Malta published new Patent Box Regime (Deduction) Rules in August 2019. The rules apply to relevant income derived from qualifying intellectual property (qualifying “IP”) as from 1 January 2019.
Qualifying Intellectual Property
Qualifying IP is defined as:
- a patent or patents, whether issued or applied for (if applied for it assumes the patent is granted);
- assets for which protection rights have been granted in relation to national, European or international legislation;
- utility models;
- software, protected by copyright, under national or international legislation;
- in relation to small entities, other IP assets defined as being, ‘useful, novel and having features similar to those of patents’. Malta Enterprise will define and confirm this category by issuing certificates as appropriate
Marketing related intellectual property assets including; brands, trademarks tradenames do not constitute qualifying IP.
Detailed information regarding the conditions, to claim the deduction, are available from the Dixcart office in Malta.
The Patent Box Regime deduction is calculated using the following formula:
The resultant figure is the amount that is deductible from the gross income of the company, that created and developed the IP in Malta, thereby reducing the income that is taxable.
Qualifying IP Expenditure
The income or gains derived from qualifying IP include:
- taxable income which is derived from the use, enjoyment and employment of the qualifying IP;
- royalty or similar income;
- advances and similar income derived from the qualifying IP;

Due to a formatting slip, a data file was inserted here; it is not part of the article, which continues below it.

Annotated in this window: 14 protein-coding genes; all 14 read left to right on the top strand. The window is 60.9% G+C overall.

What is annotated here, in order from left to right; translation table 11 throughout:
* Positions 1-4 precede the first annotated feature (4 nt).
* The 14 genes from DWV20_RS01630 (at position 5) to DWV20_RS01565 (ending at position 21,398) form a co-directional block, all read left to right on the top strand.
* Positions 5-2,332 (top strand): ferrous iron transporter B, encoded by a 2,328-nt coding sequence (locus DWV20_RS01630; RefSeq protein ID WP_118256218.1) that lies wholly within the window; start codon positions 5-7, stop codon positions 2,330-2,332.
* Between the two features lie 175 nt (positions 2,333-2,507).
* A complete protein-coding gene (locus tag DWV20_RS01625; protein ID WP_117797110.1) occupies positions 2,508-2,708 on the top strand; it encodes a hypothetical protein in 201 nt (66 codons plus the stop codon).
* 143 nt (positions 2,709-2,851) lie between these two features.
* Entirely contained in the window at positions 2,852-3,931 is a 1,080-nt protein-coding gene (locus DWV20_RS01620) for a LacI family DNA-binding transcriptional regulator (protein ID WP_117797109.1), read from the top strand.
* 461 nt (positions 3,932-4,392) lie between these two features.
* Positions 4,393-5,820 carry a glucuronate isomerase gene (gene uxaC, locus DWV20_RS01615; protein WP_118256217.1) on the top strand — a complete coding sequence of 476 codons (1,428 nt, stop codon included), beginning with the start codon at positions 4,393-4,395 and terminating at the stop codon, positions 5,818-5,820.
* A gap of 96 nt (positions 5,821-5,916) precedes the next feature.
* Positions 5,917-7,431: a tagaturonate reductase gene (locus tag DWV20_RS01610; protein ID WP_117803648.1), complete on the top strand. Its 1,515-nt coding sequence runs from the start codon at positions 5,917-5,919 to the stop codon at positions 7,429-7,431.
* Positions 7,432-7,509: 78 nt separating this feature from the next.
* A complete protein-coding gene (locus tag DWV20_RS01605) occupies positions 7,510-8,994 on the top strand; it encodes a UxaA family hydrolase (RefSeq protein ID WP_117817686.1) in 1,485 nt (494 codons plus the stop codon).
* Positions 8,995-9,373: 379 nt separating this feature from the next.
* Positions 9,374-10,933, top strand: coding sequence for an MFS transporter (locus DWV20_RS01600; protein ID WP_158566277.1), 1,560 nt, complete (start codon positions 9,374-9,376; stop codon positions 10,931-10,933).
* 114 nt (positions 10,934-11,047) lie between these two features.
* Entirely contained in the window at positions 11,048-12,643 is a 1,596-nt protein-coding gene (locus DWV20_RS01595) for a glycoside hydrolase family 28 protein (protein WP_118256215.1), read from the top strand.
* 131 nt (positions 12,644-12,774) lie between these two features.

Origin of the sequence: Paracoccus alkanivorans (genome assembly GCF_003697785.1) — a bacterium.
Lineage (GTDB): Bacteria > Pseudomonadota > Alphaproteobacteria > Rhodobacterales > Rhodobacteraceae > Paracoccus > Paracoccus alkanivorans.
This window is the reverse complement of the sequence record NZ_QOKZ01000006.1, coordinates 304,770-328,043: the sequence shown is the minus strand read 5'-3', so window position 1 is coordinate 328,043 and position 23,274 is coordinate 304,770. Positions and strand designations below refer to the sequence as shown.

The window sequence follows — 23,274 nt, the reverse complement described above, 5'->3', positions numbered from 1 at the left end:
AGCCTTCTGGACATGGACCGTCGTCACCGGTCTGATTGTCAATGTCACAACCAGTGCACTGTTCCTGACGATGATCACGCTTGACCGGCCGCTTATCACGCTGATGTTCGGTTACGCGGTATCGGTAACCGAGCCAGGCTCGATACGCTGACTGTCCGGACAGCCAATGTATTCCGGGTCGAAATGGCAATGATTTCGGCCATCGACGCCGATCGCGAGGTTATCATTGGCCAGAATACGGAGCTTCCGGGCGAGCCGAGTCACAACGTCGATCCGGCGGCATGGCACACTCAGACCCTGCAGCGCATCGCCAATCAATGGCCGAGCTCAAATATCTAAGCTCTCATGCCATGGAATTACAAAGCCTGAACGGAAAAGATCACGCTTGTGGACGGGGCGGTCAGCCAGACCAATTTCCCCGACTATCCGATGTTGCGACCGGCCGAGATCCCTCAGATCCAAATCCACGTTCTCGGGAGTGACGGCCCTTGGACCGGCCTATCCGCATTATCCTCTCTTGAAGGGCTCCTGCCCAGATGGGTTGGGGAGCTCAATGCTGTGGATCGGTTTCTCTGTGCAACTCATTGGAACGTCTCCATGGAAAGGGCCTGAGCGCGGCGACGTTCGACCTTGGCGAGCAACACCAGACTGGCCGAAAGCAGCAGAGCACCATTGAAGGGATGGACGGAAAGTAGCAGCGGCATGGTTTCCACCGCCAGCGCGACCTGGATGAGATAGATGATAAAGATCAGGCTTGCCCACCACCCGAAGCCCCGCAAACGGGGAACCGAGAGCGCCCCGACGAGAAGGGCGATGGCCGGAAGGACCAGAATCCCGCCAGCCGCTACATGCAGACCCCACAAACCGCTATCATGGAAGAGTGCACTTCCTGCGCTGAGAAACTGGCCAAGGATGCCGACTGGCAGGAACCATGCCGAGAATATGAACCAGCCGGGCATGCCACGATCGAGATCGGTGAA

- any sum paid for the granting of a licence in relation to the qualifying IP;
- compensation for infringements in respect of qualifying IP;
- gains on disposal of qualifying IP.
The determination of qualifying income or gains must always be made using an appropriate Transfer Pricing method.
The costs taken into account when calculating Qualifying IP Expenditure consist of:
- expenditure incurred directly and/or relevant subcontracting costs; and
- other equivalent expenditure but excluding; interest payments, building costs, acquisition costs and/or any costs that cannot be directly linked to a specific qualifying IP asset.
Expenditure for general and speculative R&D which cannot be included in the qualifying IP expenditure of a specific qualifying IP asset can be divided pro rata across all of the qualifying IP assets.
Total IP Expenditure
Qualifying IP Expenditure can never exceed Total IP Expenditure.
Total IP Expenditure comprises expenditure directly incurred in the acquisition, creation, development, improvement or protection of the qualifying IP:
- relevant expenditure incurred by the beneficiary and constituting qualifying IP expenditure and other expenditure incurred by another person which would constitute qualifying IP expenditure had it been incurred by the beneficiary; and
- acquisition costs and expenditure for outsourcing activities.
Losses from Qualifying IP
If the beneficiary incurs a loss in respect of the qualifying IP which he is entitled to set against income or gains he can elect to benefit from one of the following:
- a deduction corresponding to 5% of the loss; or
- a deduction corresponding to the full amount of the loss subject to:
- the beneficiary not being entitled to claim the tax treatment for any subsequent year of assessment; and
- in any subsequent year of assessment, any such loss being deducted from the "Income or Gains derived from qualifying IP" until such losses are fully utilised.
If you would like any further information on this subject, please contact the Dixcart office in Malta: email@example.com or your usual Dixcart contact.